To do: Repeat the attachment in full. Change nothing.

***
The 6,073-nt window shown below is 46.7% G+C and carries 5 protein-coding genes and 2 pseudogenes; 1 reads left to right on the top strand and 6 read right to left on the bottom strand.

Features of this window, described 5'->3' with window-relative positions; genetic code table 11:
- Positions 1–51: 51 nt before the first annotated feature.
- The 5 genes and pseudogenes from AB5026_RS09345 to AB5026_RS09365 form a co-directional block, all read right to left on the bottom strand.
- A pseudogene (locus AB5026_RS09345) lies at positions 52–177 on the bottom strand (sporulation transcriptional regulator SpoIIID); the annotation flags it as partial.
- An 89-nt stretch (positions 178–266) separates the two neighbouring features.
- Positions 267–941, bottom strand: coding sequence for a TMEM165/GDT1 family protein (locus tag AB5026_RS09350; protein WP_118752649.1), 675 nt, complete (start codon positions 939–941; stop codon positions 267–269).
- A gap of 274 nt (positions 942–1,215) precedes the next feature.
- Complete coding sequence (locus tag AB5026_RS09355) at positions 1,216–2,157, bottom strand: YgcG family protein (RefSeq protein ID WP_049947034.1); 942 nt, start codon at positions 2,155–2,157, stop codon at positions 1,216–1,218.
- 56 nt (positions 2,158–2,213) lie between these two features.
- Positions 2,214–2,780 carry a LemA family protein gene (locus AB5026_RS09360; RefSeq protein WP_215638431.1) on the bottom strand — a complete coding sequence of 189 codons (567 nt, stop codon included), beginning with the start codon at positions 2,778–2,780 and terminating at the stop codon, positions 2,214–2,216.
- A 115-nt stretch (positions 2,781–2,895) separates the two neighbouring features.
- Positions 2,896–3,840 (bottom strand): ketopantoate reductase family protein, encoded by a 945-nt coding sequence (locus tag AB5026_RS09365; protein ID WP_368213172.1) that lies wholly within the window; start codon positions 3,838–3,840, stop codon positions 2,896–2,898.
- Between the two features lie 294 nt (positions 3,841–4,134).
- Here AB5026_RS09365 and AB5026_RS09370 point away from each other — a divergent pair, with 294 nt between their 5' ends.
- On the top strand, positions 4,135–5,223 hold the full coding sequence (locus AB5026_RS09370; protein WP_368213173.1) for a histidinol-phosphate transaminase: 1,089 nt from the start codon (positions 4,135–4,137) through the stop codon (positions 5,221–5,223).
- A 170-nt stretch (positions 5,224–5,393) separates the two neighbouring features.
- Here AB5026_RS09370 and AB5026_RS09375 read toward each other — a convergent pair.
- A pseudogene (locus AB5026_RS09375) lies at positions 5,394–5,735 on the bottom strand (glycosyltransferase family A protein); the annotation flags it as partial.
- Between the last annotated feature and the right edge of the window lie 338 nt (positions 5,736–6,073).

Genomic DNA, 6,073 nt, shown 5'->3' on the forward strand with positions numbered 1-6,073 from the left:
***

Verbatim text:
The 6,073-nt window shown below is 46.7% G+C and carries 5 protein-coding genes and 2 pseudogenes; 1 reads left to right on the top strand and 6 read right to left on the bottom strand.

Features of this window, described 5'->3' with window-relative positions; genetic code table 11:
- Positions 1–51: 51 nt before the first annotated feature.
- The 5 genes and pseudogenes from AB5026_RS09345 to AB5026_RS09365 form a co-directional block, all read right to left on the bottom strand.
- A pseudogene (locus AB5026_RS09345) lies at positions 52–177 on the bottom strand (sporulation transcriptional regulator SpoIIID); the annotation flags it as partial.
- An 89-nt stretch (positions 178–266) separates the two neighbouring features.
- Positions 267–941, bottom strand: coding sequence for a TMEM165/GDT1 family protein (locus tag AB5026_RS09350; protein WP_118752649.1), 675 nt, complete (start codon positions 939–941; stop codon positions 267–269).
- A gap of 274 nt (positions 942–1,215) precedes the next feature.
- Complete coding sequence (locus tag AB5026_RS09355) at positions 1,216–2,157, bottom strand: YgcG family protein (RefSeq protein ID WP_049947034.1); 942 nt, start codon at positions 2,155–2,157, stop codon at positions 1,216–1,218.
- 56 nt (positions 2,158–2,213) lie between these two features.
- Positions 2,214–2,780 carry a LemA family protein gene (locus AB5026_RS09360; RefSeq protein WP_215638431.1) on the bottom strand — a complete coding sequence of 189 codons (567 nt, stop codon included), beginning with the start codon at positions 2,778–2,780 and terminating at the stop codon, positions 2,214–2,216.
- A 115-nt stretch (positions 2,781–2,895) separates the two neighbouring features.
- Positions 2,896–3,840 (bottom strand): ketopantoate reductase family protein, encoded by a 945-nt coding sequence (locus tag AB5026_RS09365; protein ID WP_368213172.1) that lies wholly within the window; start codon positions 3,838–3,840, stop codon positions 2,896–2,898.
- Between the two features lie 294 nt (positions 3,841–4,134).
- Here AB5026_RS09365 and AB5026_RS09370 point away from each other — a divergent pair, with 294 nt between their 5' ends.
- On the top strand, positions 4,135–5,223 hold the full coding sequence (locus AB5026_RS09370; protein WP_368213173.1) for a histidinol-phosphate transaminase: 1,089 nt from the start codon (positions 4,135–4,137) through the stop codon (positions 5,221–5,223).
- A 170-nt stretch (positions 5,224–5,393) separates the two neighbouring features.
- Here AB5026_RS09370 and AB5026_RS09375 read toward each other — a convergent pair.
- A pseudogene (locus AB5026_RS09375) lies at positions 5,394–5,735 on the bottom strand (glycosyltransferase family A protein); the annotation flags it as partial.
- Between the last annotated feature and the right edge of the window lie 338 nt (positions 5,736–6,073).

Genomic DNA, 6,073 nt, shown 5'->3' on the forward strand with positions numbered 1-6,073 from the left: